That divine hand was all over the Gulf Coast during these Days of Awe. Every community in the storm's path reported getting phone calls at the height of the storm from the United Jewish Appeal, B'nai B'rith International and the United Synagogue of Conservative Judaism, all offering financial or other assistance. In Mobile, local Jews were invited to wait out the storm in the homes of Jews in Montgomery, two hours north.
Jews in San Juan got the same offers. They made a few of their own, too. Shaare Zedek organized a "tzedakah squad" to gather food and medical supplies for the rest of the island. "The island was hit very hard," said congregation President Jack Goldikener. "The area which most of us live in had only light damage, thank God. So we had a squad that met daily to package the supplies. Our Young Judaeans brought it over to the Red Cross."
That's a divine hand many Jews have forgotten to notice, amid constant chatter about nonconventional weaponry, strategic depth and constitutional rights. It's the divine hand that reached out last year to Congregation B'nai Israel in Grand Forks, N.D. Its lower level was ruined in the savage Red River floods. Help poured in from 49 of the 50 states. "We received contributions from Reform, Conservative and Orthodox congregations all across the country," said Mark Siegel, president of the 65-member Reform congregation. "A service group from the Twin Cities brought 30 people by bus to help clean up." Even Catholic priests kicked in. In all, some $100,000 was donated. The rest of the $120,000 repair, Siegel said, will come from the UJA's national disaster relief fund.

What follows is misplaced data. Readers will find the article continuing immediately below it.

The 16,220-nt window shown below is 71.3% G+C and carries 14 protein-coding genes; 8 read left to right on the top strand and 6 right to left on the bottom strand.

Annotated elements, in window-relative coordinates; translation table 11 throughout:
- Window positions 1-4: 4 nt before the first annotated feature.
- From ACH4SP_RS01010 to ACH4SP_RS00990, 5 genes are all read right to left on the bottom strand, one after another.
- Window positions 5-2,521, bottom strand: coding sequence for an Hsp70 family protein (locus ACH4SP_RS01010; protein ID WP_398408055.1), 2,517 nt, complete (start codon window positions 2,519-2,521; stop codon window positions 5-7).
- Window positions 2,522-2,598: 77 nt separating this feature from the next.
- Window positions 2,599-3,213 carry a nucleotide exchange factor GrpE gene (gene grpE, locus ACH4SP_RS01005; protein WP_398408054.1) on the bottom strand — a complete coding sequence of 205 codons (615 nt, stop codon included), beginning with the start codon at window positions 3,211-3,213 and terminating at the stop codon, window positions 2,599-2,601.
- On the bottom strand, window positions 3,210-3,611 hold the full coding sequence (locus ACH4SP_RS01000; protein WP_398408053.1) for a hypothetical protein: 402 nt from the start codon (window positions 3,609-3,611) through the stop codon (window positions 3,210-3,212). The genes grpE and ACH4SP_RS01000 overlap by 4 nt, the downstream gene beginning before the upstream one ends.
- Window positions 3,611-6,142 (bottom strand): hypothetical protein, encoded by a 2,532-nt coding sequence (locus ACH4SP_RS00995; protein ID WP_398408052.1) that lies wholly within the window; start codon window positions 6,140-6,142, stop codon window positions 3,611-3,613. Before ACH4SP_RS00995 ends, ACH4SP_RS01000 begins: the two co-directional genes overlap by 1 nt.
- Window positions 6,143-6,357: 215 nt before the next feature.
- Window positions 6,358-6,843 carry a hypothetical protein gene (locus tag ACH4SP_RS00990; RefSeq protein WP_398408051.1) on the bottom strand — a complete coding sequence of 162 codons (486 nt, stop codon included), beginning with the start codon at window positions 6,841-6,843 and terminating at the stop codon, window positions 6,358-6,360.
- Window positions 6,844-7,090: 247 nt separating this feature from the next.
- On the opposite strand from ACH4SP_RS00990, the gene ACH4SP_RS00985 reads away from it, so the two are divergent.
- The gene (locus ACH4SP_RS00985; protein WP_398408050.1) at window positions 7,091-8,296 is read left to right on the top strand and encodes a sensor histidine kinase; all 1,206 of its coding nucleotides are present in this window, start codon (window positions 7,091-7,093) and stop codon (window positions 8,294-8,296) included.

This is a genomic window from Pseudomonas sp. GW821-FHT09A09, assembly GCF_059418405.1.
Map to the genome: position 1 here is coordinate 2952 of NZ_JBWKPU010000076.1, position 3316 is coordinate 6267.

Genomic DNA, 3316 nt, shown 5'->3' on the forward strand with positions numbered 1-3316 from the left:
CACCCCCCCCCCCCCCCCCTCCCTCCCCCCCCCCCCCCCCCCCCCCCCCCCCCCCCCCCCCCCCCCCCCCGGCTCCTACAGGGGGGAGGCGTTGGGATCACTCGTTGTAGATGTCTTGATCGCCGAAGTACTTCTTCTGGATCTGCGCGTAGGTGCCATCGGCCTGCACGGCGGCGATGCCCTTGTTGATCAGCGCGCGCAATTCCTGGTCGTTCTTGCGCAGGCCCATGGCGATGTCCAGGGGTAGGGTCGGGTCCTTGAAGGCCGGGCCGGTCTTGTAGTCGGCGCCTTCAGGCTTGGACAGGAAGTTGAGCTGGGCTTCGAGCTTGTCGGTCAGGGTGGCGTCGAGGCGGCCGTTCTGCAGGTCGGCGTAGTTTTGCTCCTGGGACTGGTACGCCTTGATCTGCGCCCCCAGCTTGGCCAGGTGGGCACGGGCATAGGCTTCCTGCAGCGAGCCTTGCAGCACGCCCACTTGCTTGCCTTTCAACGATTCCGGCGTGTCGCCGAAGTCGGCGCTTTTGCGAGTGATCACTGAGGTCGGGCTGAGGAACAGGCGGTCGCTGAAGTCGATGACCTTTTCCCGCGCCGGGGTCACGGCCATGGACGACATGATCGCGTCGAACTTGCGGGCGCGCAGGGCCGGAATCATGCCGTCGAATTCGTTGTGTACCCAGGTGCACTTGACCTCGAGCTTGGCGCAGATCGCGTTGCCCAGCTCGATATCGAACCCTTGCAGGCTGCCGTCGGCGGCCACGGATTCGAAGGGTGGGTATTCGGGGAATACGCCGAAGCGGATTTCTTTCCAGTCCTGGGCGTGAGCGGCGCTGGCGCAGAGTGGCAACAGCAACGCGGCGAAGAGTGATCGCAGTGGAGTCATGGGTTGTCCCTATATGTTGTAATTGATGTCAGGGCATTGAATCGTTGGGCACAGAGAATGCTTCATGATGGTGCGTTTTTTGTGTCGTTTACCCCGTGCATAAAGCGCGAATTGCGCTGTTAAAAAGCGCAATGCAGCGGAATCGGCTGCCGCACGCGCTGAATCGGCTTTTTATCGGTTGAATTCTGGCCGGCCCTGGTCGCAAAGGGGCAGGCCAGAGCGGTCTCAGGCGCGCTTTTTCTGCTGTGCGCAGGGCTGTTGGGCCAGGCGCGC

This holiday season, that divine hand was visible even in hard-boiled New York. One of the city's best- known synagogues, the 126-year-old Central Synagogue, was gutted in a spectacular Aug. 28 fire caused by a careless construction worker. Rebuilding the landmark Reform temple will cost $20 million. It was neither bomb nor hurricane, but it felt just as devastating.
On Sept. 27, Central was visited by Israeli Prime Minister Binyamin Netanyahu. He toured the charred shell and presented Rabbi Peter Rubinstein with a gold mezuzah. His purpose, congregants agreed, was simply to show the congregation it wasn't alone. "A congregation had been injured, and he was here representing the unique solidarity of the Jewish people," said Rubinstein.
It was a rare moment in Jewish life. Netanyahu and the Reform movement have been at each other's throats since his election. Each accuses the other of using religious pluralism to mask a political agenda. This time, everyone was on the same team. "There was a very positive feeling," said Reform movement leader Rabbi Eric Yoffie. "He was here as prime minister of the Jewish state, addressing a Jewish catastrophe."
Netanyahu had promised last spring that he would find an opportunity to visit a Reform synagogue sometime soon. It was a politically risky move, given the anti-Reform passions among some of his allies. Worshiping with a Reform congregation could threaten his coalition. Many doubted he would do it. But here he was.
It didn't escape notice, several Reform figures admitted, that Netanyahu managed to pick a Reform synagogue that had burned down. Classic Bibi, they said.
But, they said, they forgave him. It was that time of year.
J.J. Goldberg writes a weekly column for The Jewish Journal.